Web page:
867. This embodies a state of mind in which the zan-shin is sublimated into a higher level to be maintained consistently before, during and after the attack.
  868. This emperor's sovereignty system was called the national polity.
  869. This emperor's statement became controversial, because some theories pointed out that it contradicted the phase 'the Japanese people... do firmly establish this Constitution' in the preamble of the Constitution of Japan (Constitution enacted by the people).
  870. This enabled Korenaka to be promoted to Gon Chunagon (a provisional vice-councilor of state) in 996, and then in 998, he reached Chunagon, the height of his career.
  871. This enabled Nobunaga to put forward Yoshiaki ASHIKAGA as the 15th shogun of the Muromachi bakufu (Japanese feudal government headed by a shogun) and he, as his guardian, established the government.
  872. This enabled him to minutely depict a belle's facial expressions and feelings.
  873. This enabled him to repay the loan that he had until then.
  874. This enabled the vessels of Konishi's troops, including the Goto troops, to evacuate when the blockade was broken.
  875. This enabled to increase the number of primary schools as well as well-equipped educational facilities.
  876. This enables Niigata Kotsu busses to arrive at and depart from the Sakae Parking Area 15 minutes earlier in the morning than Hankyu Bus vehicles.
  877. This enables the creation of an allusive feeling or the expression of temporal 'space.'
  878. This encouraged Chikatsugu SHIGA at Oka-jo Castle, which had been impregnable in the invasion of Bungo Province by the Shimazu army, and Myorinni at Tsurusaki-jo Castle.
  879. This encouraged categorical separation of these occupations away from farming and led them greater specialization.
  880. This ended the 200-year history of wakan in Busan.
  881. This ended the long standing unstable political situation.
  882. This ended with Tamekane's victory over Tameyo and he edited Gokuyo Wakashu (The Jewelled Leaves Collection) all by himself and recommended it to the emperor.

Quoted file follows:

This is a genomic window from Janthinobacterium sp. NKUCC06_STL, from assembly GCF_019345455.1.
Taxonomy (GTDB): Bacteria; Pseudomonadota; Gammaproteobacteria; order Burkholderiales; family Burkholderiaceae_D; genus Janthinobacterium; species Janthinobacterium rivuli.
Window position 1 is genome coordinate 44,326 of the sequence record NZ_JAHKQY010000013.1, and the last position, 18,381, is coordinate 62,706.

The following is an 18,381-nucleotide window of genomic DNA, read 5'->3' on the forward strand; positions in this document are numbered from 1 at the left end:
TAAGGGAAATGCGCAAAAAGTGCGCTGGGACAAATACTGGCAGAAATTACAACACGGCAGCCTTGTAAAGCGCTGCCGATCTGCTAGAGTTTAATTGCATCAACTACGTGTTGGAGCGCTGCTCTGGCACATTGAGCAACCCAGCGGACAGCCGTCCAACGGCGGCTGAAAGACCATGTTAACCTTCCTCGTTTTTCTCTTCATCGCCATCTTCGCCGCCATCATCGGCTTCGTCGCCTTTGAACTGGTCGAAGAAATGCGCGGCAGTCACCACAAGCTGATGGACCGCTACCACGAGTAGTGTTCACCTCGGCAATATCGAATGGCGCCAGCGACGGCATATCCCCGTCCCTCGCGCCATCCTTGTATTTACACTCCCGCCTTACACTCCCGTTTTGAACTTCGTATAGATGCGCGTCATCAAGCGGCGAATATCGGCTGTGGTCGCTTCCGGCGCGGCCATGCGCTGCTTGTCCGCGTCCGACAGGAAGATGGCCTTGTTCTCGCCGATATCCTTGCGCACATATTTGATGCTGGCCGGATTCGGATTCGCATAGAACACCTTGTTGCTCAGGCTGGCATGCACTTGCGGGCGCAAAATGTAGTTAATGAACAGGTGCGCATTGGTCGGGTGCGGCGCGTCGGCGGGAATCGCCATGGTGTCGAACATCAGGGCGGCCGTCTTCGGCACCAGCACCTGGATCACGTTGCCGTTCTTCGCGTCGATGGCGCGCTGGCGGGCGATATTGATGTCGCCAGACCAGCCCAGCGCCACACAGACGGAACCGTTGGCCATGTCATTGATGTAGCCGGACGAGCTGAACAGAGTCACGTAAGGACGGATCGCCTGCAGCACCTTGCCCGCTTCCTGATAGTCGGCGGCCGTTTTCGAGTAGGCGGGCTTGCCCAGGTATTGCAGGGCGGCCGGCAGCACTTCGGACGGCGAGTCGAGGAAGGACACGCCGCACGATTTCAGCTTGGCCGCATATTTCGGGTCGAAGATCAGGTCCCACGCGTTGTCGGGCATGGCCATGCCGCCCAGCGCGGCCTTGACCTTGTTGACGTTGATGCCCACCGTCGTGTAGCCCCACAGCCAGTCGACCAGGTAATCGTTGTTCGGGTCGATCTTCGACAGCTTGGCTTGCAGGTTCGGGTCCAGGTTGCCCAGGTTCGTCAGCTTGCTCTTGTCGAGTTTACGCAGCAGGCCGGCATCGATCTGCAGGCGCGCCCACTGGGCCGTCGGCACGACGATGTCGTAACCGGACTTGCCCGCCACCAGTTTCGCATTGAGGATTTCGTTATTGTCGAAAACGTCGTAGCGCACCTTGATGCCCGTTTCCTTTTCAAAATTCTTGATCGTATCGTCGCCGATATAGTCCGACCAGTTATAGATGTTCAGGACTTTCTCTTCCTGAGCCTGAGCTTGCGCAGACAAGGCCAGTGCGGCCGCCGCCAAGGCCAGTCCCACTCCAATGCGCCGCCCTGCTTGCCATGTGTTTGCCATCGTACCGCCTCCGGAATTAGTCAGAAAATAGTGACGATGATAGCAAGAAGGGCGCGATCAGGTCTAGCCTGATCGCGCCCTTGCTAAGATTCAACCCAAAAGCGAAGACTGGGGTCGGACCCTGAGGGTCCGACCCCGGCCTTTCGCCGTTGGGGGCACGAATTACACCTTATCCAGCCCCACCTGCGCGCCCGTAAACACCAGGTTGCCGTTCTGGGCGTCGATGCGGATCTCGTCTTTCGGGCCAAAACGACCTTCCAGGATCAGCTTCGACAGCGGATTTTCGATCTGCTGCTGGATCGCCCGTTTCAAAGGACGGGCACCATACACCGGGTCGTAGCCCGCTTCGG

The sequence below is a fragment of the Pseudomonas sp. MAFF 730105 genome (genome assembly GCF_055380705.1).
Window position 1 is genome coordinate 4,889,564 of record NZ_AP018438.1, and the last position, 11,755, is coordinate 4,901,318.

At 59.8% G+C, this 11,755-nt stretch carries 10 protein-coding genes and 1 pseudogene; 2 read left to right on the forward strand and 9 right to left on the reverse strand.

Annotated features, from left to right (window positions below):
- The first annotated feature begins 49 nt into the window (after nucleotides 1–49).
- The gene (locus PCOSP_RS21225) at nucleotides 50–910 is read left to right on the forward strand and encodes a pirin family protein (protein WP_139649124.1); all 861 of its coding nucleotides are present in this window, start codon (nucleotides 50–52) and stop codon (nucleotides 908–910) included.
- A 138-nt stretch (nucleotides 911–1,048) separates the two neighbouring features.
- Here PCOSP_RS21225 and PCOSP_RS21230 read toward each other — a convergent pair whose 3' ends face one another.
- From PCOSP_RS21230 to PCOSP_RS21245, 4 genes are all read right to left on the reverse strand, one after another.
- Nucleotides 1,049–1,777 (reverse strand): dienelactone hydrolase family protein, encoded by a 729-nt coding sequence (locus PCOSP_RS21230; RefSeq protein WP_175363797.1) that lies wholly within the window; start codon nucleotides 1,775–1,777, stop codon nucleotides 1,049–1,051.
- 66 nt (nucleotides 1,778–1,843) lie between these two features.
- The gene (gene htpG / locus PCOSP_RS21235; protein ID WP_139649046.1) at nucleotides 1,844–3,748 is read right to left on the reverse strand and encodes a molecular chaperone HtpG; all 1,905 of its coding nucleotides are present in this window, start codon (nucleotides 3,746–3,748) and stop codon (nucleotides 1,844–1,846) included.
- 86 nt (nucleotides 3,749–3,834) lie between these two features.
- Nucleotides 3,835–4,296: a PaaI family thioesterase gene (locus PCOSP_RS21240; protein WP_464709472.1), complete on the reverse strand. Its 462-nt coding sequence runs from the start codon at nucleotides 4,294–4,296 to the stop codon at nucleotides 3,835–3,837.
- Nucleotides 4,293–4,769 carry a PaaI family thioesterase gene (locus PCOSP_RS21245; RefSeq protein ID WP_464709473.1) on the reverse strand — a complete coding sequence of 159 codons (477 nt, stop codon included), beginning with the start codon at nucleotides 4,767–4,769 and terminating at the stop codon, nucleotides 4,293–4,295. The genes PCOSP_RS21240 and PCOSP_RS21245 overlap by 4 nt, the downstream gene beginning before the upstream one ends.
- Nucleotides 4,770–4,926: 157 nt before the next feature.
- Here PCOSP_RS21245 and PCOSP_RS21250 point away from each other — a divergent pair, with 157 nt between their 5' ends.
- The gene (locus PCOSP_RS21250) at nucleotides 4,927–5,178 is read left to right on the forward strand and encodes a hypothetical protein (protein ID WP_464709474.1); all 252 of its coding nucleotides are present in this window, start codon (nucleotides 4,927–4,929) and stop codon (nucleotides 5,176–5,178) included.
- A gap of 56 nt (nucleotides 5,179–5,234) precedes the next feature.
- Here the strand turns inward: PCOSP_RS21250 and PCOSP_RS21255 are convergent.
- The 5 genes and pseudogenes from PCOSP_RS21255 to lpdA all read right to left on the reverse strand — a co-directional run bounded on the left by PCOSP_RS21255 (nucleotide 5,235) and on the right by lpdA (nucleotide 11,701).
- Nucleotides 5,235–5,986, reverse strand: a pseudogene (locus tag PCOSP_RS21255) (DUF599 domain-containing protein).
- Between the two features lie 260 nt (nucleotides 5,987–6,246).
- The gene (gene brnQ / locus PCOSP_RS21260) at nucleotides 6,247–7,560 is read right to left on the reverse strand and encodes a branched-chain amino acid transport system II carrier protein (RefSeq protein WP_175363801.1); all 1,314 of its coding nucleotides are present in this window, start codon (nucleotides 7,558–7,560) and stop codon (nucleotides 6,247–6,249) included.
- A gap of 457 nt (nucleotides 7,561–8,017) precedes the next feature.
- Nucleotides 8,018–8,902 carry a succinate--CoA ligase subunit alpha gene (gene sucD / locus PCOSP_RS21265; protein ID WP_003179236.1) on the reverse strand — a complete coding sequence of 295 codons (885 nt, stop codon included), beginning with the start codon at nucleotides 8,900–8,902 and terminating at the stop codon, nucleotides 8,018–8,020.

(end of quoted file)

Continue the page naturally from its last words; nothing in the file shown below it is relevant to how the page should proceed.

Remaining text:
883. This ends the kidori stage.
  884. This engraved print, rubbed until it becomes jet black, inevitably stains the object with a little ink through the paper.
  885. This enhanced the requirement for the quality of koikuchi soy-sauce, thus, soy-sauce with light reddish color with excellent flavor and light texture became popular.
  886. This enjoyable pastime was expanded to encompass all kinds of arts not only literature but also calligraphic works, paintings and music and became an avocation of Bunjin.
  887. This enlightenment of Shakyamuni was called Shijo-shokaku.
  888. This enraged Cloistered Emperor Toba who enthroned the Emperor Goshirakawa in place of the prince, and this event is believed to have led to the Hogen Disturbance.
  889. This enraged Dokyo who had Kiyomaro exiled to Osumi Province and his elder sister WAKE no Hiromushi (Hokin-ni) exiled to Bingo Province in the year 769.
  890. This enraged Yoritomo.
  891. This enraged the retired Empress, who then announced that she would enter a nunnery and strip the Emperor Junnin of his sovereign authority to handle major political matters and to award honors and punishment.
  892. This enshrines the Gogo-shiyui-Amida statue (Important Cultural Property).
  893. This enshrines the principle image Yakushi Sanzonzo (three statues that comprise the Yukushi Triad) and other Buddhist statues of the Heian Period.
  894. This enshrines the statue of Kokei Shonin (Important Cultural Property) who contributed to restoration of the Great Buddha Hall in the Edo Period.
  895. This entertainment hall centered on manzai (a comic dialog).
  896. This enthronement was arranged beforehand and it is called 'The evaluation between Buddha and Buddha' "Heihan ki" (diary of TAIRA no Nobunori), a conference between Bifukumon in and Shinzei.
  897. This entire process is called 'hikanka' (被官化), and with it the shugo increased their equal, territorial influence (pervasive control) over the province.
  898. This entire surface of this unique bell is adorned with intricate carvings depicting imagery such as heavenly beings, lions and arabesque patterns.
  899. This entry proved 'shi' already stood for samurai in these times.
  900. This envoy from Korea was the first Chosen Tsushinshi.
  901. This envoy returned to Edo-jo Castle on March 13th, apparently the petition letter had no effect on the situation.
  902. This envoy ship was operated by the So clan in fact, and considering these facts, it is thought that the Sanpo War was intentionally provoked by the So clan.
  903. This episode about the vengeful ghost of Sutoku-in often appears in "Heike Monogatari," "Taiheiki (the chronicle describing the civil war between the Northern and Southern Dynasties in the late fourteen century)," and even in history books like "Hyakurensho," so there is no doubt that it was in fact believed at that time.